The Gate to Women's CountrySheri S. Tepper
science fiction > anthropological sf
The Gate to Women's Country tells of a society that exists three hundred years after our own has nearly destroyed itself. Now, male warriors are separated from women at an early age and live in garrisons plotting futilely for the battles which must never be fought again. Inside the women's towns, education, arts and science flourish.
But for some like Stavia, there is more to see. Her sojourn with the man she is forbidden to love brings into sharp focus the contradictions that define their lives. And when tragedy strikes, Stavia is faced with a decision she never thought she would make - a decision that could forever change their world...
The Gate to Women's Country is a novel that rivals Margret Atwood's The Handmaid's Tale in scope, impact, and the sheer power of its storytelling.
Sheri Stewart Tepper (1929-2016) was an American writer of science fiction, horror and mystery novels. She was known for feminist science fiction, often with an ecofeminist slant.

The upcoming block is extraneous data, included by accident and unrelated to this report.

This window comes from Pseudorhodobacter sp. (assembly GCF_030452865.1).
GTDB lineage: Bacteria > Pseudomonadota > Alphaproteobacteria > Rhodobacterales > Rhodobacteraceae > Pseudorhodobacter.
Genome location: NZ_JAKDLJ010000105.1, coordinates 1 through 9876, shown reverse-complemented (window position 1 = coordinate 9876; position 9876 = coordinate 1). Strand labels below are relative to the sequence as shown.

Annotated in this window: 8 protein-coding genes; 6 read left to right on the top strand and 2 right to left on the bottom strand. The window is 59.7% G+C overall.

She was born Shirley Stewart Douglas near Littleton, Colorado. She has written under several pseudonyms, including A. J. Orde, E. E. Horlak, and B. J. Oliphant.
Stewart recalled she "spent ten years...working all kinds of different jobs" as a single mother of two. She wrote some poetry and children's stories as Sheri S. Eberhart. From 1962 to 1986, she worked for Rocky Mountain Planned Parenthood, finally as Executive Director.
By the mid-1980s, she was publishing science fiction novels, including The Revenants (1984), books of the